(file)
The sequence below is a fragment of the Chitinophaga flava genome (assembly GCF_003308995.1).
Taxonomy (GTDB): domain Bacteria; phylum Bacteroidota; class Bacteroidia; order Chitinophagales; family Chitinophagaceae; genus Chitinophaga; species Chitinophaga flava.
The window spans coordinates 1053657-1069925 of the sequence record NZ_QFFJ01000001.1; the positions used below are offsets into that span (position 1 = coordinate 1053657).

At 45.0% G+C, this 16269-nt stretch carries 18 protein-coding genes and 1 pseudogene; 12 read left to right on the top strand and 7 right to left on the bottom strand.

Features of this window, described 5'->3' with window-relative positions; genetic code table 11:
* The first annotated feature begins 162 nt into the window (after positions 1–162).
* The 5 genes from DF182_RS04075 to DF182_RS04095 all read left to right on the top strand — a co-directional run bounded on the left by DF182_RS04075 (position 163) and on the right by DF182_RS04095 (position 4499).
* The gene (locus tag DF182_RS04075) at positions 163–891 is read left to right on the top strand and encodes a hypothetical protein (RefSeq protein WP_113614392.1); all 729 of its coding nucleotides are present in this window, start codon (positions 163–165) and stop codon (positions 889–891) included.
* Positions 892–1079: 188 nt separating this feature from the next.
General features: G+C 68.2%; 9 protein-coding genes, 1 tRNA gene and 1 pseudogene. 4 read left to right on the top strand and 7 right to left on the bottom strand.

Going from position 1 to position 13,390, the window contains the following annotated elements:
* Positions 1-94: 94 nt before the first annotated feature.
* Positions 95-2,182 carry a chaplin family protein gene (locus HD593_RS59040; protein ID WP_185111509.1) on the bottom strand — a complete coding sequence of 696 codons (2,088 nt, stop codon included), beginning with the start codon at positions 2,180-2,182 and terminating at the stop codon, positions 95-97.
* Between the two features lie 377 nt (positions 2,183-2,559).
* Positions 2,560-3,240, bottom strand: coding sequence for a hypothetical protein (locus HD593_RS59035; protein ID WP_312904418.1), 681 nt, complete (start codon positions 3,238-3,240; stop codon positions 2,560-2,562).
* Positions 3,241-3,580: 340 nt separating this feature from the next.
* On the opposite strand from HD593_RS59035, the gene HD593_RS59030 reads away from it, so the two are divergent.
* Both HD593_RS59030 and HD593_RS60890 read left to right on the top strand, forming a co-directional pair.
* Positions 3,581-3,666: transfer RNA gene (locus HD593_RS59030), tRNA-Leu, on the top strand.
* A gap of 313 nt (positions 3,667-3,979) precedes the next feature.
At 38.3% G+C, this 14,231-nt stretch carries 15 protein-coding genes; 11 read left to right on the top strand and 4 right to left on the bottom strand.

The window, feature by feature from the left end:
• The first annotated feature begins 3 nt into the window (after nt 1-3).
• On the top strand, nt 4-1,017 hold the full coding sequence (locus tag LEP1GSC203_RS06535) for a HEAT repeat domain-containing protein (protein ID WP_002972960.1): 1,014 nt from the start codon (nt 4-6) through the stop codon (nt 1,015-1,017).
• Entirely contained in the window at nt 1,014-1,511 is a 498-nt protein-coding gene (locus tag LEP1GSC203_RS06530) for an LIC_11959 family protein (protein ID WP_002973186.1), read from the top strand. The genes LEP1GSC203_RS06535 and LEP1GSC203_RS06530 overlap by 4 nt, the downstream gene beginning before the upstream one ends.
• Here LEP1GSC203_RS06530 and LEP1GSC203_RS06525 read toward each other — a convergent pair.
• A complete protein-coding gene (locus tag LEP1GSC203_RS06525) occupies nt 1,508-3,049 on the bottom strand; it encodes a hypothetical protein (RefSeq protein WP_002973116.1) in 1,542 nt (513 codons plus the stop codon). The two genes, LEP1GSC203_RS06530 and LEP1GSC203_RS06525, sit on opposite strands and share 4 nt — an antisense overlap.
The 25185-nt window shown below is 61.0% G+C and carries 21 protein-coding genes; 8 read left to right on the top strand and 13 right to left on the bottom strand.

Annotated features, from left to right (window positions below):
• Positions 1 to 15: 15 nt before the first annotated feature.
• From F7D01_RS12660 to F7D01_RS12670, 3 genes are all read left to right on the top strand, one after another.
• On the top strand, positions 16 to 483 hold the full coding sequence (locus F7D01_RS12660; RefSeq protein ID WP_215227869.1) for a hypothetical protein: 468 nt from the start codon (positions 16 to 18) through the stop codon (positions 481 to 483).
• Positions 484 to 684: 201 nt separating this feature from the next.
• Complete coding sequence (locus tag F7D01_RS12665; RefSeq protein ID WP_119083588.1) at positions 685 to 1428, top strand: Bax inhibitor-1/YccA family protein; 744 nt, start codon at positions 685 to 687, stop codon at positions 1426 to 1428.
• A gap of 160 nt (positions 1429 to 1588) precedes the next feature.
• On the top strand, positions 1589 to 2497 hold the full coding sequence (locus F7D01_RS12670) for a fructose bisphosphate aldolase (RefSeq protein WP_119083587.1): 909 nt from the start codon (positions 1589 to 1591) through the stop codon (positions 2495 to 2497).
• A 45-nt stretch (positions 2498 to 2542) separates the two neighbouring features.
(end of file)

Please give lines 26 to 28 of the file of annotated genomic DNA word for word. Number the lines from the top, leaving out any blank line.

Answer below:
• Here LEP1GSC203_RS06530 and LEP1GSC203_RS06525 read toward each other — a convergent pair.
• A complete protein-coding gene (locus tag LEP1GSC203_RS06525) occupies nt 1,508-3,049 on the bottom strand; it encodes a hypothetical protein (RefSeq protein WP_002973116.1) in 1,542 nt (513 codons plus the stop codon). The two genes, LEP1GSC203_RS06530 and LEP1GSC203_RS06525, sit on opposite strands and share 4 nt — an antisense overlap.
The 25185-nt window shown below is 61.0% G+C and carries 21 protein-coding genes; 8 read left to right on the top strand and 13 right to left on the bottom strand.